She remembered how much I loved lilacs, so a fragrant bouquet was waiting for me at church to celebrate springtime, year after year. She knew I was from Alaska, so I found a cup and saucer featuring forget-me-nots, the Alaska state flower, in a gift bag in Maylan’s office. Her cards to us were always addressed to “Pastors Schurch.”
One of the gifts she gave all of us, her church family, was an invitation to come to Evergreen Court once a month on Sabbath afternoon, to join with the residents in an hour-long “Gospel Sing-Along.” How we’ve enjoyed these gatherings through the years, and we saw how the residents loved Jeanette, whose goal was to make every day a good day for them. Jeanette always said, before she closed our time with prayer, how much she enjoyed bringing her church family and her work family together.
She stitched love.
She gave gifts.
She brought people together.
She created celebrations.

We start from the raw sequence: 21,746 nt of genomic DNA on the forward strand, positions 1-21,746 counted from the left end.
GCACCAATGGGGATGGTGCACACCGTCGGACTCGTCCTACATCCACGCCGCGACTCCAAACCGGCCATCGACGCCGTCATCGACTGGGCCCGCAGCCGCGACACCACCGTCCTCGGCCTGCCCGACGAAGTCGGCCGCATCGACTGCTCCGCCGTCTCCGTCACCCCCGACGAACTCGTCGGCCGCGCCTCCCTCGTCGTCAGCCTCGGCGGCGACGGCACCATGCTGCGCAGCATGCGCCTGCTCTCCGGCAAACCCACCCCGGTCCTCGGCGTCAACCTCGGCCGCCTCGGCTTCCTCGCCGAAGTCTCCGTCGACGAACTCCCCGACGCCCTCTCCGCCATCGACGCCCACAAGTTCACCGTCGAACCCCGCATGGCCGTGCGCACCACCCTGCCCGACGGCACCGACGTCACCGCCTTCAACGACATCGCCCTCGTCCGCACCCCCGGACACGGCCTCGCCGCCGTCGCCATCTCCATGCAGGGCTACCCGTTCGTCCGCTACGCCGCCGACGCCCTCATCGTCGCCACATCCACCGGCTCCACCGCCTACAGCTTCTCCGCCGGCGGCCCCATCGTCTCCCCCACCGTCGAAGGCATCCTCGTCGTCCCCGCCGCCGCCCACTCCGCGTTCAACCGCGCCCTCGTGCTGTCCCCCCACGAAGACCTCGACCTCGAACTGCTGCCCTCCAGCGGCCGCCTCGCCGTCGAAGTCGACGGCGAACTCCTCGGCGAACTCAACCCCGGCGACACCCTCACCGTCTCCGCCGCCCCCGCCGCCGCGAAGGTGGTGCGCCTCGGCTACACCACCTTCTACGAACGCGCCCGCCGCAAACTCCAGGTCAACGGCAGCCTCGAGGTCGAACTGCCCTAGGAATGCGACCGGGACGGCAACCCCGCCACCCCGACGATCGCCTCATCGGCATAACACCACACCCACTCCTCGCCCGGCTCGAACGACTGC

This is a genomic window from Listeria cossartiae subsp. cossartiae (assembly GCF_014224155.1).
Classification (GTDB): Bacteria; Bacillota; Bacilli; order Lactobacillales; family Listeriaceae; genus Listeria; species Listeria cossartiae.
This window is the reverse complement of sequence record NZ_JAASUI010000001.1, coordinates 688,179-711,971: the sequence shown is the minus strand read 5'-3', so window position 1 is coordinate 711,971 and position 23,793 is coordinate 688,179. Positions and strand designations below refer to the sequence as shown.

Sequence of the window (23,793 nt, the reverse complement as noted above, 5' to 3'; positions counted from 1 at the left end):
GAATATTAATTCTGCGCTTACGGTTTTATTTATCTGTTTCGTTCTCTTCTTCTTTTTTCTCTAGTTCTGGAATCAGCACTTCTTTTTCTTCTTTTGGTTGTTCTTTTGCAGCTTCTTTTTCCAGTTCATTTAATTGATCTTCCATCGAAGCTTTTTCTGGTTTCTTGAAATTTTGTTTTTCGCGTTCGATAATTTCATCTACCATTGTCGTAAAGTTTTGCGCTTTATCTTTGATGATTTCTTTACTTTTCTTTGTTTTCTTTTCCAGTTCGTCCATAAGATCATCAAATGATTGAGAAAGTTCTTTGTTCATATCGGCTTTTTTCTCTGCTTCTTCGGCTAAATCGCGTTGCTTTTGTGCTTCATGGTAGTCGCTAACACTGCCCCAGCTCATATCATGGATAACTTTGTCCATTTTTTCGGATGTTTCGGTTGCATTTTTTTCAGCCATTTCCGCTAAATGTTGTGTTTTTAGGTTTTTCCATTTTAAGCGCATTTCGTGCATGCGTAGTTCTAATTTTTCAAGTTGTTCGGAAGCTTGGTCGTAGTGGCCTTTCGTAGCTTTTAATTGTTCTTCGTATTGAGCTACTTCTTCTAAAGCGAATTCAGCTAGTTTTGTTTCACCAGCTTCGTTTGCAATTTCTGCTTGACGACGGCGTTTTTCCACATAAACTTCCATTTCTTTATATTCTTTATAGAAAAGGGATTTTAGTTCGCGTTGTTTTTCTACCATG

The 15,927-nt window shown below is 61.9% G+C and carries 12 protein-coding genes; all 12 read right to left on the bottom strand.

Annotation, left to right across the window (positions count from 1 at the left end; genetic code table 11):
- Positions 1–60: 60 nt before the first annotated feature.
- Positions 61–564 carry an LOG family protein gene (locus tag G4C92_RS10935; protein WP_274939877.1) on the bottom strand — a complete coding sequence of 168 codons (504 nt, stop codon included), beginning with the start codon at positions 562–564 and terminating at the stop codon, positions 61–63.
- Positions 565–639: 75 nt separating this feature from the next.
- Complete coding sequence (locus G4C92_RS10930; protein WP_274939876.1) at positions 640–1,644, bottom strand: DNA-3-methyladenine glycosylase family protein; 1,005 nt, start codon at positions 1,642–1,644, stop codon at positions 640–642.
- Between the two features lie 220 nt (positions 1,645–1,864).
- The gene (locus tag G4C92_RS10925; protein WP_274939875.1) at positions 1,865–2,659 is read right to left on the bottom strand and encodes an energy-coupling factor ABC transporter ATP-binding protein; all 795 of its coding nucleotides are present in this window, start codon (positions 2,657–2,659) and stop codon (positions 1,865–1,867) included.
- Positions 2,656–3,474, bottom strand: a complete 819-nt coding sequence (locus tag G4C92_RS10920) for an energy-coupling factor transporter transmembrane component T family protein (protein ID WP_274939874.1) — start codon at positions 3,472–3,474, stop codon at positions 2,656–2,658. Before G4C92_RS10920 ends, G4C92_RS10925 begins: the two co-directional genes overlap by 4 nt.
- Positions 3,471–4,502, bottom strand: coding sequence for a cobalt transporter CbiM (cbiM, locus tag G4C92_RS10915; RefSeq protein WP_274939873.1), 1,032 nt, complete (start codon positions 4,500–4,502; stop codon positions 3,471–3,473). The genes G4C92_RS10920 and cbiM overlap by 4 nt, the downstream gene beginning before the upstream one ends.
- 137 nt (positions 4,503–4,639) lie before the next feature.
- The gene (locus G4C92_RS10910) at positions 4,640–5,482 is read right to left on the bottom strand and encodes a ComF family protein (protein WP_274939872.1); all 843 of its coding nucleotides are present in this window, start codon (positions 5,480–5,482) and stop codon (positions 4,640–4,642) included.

She knew how to create and celebrate moments, large and small, to recognize not only holidays, but people. Through my tears I look forward to the greatest Celebration of all, when Jesus comes again. Jeanette rests in peace now, only an eye-blink away from seeing Jesus – and all of us who love her.
Tuesday night, after hearing of her death, sleep did not come easily. I reached for my bedside Bible and read Revelation 21 and 22, the very “back of the Book.”
I thought again of that cross-stitch downstairs near our piano with its message, “In Music there Is Harmony, in Harmony there is Peace.” That reminded me of another beloved “back of the book” message. This one is the last paragraph from the book The Great Controversy, by Ellen White. It was that word “harmony” that reminded me of it:
“The great controversy is ended. Sin and sinners are no more. The entire universe is clean. One pulse of harmony and gladness beats through the vast creation. From Him who created all, flow life and light and gladness, throughout the realms of illimitable space. From the minutest atom to the greatest world, all things, animate and inanimate, in their unshadowed beauty and perfect joy, declare that God is love.”
Even so, come, Lord Jesus.
Photo and Commentary ©2019 by Maylan Schurch
Sabbath, March 16, 2019
I’ve never gone on an archaeological “dig,” and have only fleetingly and intermittently wanted to go on one.